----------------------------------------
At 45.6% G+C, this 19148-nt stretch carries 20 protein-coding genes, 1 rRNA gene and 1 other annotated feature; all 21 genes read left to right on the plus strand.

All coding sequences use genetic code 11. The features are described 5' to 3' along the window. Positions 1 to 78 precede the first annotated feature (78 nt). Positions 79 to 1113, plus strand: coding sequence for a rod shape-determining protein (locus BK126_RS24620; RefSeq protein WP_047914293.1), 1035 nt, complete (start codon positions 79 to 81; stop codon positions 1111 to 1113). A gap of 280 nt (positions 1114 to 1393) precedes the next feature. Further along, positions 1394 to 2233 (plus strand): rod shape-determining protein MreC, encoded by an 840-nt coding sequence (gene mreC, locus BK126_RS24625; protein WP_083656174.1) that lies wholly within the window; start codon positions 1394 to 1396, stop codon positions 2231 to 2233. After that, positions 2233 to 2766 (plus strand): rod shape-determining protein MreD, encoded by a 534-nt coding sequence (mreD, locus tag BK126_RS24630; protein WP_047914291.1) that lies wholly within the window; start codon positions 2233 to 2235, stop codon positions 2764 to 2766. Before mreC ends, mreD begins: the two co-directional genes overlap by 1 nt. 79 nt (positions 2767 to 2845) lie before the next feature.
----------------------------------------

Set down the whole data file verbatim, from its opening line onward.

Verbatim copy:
At 45.6% G+C, this 19148-nt stretch carries 20 protein-coding genes, 1 rRNA gene and 1 other annotated feature; all 21 genes read left to right on the plus strand.

All coding sequences use genetic code 11. The features are described 5' to 3' along the window. Positions 1 to 78 precede the first annotated feature (78 nt). Positions 79 to 1113, plus strand: coding sequence for a rod shape-determining protein (locus BK126_RS24620; RefSeq protein WP_047914293.1), 1035 nt, complete (start codon positions 79 to 81; stop codon positions 1111 to 1113). A gap of 280 nt (positions 1114 to 1393) precedes the next feature. Further along, positions 1394 to 2233 (plus strand): rod shape-determining protein MreC, encoded by an 840-nt coding sequence (gene mreC, locus BK126_RS24625; protein WP_083656174.1) that lies wholly within the window; start codon positions 1394 to 1396, stop codon positions 2231 to 2233. After that, positions 2233 to 2766 (plus strand): rod shape-determining protein MreD, encoded by a 534-nt coding sequence (mreD, locus tag BK126_RS24630; protein WP_047914291.1) that lies wholly within the window; start codon positions 2233 to 2235, stop codon positions 2764 to 2766. Before mreC ends, mreD begins: the two co-directional genes overlap by 1 nt. 79 nt (positions 2767 to 2845) lie before the next feature.